“You really need to associate with the ticket something that can’t be sold and that is obviously an identity. We have an association of a voice or an image of someone’s face or the credit card so that people can’t just sell them on the street completely offline.”
Tied to identity
How this information interacts with the blockchain is the next trick.
The ID information is hashed and logged on the Aventus blockchain protocol, which uses the ethereum blockchain. “If you want to resell the ticket or bid on a ticket that’s on the secondary market, you have to upload your identity,” said Monari.
Through the Aventus protocol, a ticket owner can resell a ticket to another user, who will then apply their identity to the ticket, which is verified upon entering the event.
“When an event organizer sets up their event, they can specify which ticket categories they would let be re-sellable,” added Alan Vey, director and co-founder of Aventus. The event organizer can set a minimum or maximum resale price that it will allow and can take a cut of the profits made on that resale.
TicketChain meanwhile is an Irish startup that won the Deloitte blockchain hackathon in Dublin last year.
Since then, the startup has built out a similar platform for issuing tickets on the blockchain, though its ethereum-based solution makes use of smart contracts for transactions and to eliminate paper tickets.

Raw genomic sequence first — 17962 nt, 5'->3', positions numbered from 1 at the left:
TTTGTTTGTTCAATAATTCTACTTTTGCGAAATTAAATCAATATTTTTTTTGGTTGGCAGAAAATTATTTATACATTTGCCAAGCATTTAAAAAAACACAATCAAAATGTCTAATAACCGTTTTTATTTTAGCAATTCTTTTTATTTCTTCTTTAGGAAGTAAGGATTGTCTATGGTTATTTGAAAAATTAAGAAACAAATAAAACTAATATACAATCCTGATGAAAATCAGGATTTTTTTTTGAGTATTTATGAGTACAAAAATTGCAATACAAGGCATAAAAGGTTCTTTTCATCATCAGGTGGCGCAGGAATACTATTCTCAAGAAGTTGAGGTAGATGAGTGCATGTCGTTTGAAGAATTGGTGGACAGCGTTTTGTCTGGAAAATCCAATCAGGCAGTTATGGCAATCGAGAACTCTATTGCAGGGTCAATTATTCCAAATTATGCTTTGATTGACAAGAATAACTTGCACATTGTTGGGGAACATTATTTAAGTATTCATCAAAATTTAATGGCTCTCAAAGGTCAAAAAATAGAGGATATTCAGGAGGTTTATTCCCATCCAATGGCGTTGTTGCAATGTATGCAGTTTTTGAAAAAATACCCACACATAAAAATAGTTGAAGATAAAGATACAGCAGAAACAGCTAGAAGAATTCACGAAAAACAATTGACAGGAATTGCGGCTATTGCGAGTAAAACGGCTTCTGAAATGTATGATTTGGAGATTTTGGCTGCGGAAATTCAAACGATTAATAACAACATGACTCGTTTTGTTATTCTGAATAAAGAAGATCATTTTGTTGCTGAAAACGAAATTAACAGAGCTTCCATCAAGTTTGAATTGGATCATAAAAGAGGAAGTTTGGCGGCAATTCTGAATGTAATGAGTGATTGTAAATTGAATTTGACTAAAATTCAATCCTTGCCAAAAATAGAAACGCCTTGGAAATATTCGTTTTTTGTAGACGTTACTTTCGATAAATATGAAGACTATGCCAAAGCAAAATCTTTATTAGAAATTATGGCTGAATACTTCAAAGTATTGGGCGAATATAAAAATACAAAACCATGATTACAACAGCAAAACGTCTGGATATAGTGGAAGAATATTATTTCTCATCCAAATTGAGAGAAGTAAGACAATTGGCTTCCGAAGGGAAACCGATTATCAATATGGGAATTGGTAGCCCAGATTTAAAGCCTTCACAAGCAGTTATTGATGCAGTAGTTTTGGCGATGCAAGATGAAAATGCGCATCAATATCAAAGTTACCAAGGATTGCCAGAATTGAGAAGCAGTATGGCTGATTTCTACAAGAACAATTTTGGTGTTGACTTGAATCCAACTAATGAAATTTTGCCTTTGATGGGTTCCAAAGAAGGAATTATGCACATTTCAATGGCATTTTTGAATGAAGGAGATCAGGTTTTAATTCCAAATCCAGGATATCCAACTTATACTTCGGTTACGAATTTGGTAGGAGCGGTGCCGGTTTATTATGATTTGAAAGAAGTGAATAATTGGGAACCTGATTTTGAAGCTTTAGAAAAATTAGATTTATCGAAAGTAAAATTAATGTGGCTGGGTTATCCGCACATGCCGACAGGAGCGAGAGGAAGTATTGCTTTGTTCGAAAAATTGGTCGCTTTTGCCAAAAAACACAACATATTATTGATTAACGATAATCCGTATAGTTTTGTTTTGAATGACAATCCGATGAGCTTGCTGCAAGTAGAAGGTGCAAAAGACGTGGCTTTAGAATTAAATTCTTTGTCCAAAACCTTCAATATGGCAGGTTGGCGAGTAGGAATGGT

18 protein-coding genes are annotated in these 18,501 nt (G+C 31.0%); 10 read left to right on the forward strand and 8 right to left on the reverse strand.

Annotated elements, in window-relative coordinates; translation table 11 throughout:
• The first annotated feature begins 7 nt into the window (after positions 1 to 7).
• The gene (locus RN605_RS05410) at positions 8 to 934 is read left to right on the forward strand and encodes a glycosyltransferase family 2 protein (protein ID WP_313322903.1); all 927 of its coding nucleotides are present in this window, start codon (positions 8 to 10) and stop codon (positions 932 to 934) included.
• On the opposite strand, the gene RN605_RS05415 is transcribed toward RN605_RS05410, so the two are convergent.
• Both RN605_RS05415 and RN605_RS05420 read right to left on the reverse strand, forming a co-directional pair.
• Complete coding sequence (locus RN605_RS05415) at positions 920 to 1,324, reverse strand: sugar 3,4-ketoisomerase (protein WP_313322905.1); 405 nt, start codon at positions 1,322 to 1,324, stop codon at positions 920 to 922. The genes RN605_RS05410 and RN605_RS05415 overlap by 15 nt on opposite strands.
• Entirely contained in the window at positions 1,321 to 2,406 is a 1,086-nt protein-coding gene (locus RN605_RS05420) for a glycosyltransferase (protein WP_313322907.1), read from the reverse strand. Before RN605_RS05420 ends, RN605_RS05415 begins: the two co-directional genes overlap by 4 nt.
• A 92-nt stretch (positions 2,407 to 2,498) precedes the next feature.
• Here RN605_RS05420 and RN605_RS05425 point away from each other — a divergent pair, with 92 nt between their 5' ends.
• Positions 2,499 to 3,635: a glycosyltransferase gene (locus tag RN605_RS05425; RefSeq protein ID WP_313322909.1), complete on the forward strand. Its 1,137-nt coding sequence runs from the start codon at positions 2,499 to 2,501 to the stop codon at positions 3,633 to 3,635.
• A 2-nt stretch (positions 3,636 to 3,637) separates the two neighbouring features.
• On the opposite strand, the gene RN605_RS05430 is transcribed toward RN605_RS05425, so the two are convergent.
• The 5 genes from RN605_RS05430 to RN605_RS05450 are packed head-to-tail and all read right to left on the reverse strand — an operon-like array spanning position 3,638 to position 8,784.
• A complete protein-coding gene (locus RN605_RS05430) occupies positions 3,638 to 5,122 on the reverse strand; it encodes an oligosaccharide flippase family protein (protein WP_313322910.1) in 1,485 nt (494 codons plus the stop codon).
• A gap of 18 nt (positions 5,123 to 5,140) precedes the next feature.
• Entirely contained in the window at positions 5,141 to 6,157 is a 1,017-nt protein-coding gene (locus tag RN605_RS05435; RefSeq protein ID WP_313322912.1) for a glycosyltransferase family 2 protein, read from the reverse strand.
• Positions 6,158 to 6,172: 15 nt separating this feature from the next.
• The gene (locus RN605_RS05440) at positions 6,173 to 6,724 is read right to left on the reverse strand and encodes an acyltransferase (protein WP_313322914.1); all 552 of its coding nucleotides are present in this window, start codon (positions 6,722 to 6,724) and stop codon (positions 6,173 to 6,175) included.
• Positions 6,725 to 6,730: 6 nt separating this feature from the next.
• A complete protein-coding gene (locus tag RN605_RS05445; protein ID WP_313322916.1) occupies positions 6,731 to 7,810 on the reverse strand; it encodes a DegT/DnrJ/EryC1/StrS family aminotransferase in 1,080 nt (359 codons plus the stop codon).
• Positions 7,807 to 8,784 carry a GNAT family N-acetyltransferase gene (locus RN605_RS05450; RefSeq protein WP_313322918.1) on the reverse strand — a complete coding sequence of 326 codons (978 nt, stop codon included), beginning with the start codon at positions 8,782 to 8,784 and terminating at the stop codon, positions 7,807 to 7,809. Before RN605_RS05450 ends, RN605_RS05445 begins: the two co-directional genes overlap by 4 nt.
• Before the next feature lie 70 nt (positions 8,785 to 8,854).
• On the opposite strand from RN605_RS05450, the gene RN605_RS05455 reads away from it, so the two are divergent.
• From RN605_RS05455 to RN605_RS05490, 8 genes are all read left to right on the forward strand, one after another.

“As every ticket is represented as a token on the blockchain, there’s no way of actually transferring that ticket outside the system,” said Kevin Murray, the firm’s co-founder. “By facilitating these transfers of tickets from the issuer to the consumer and then also peer to peer, there’s no way of actually selling the ticket outside that system because it doesn’t exist.”
This is different than the standard process today, where contracts for events are often structured in a way that there is no single issuer for tickets. A certain percentage of tickets will be allocated to the likes of Ticketmaster, and the rest spread out among other smaller players.
For a solution like TicketChain to truly work, it needs to be the sole issuer.
“We would hope to the be sole issuer for particular events,” said co-founder Zach Diebold. “We know that’s not always the case.”
“The way tickets are set up now, it’s difficult to obtain tickets to all events but any we can get would certainly help the problem.”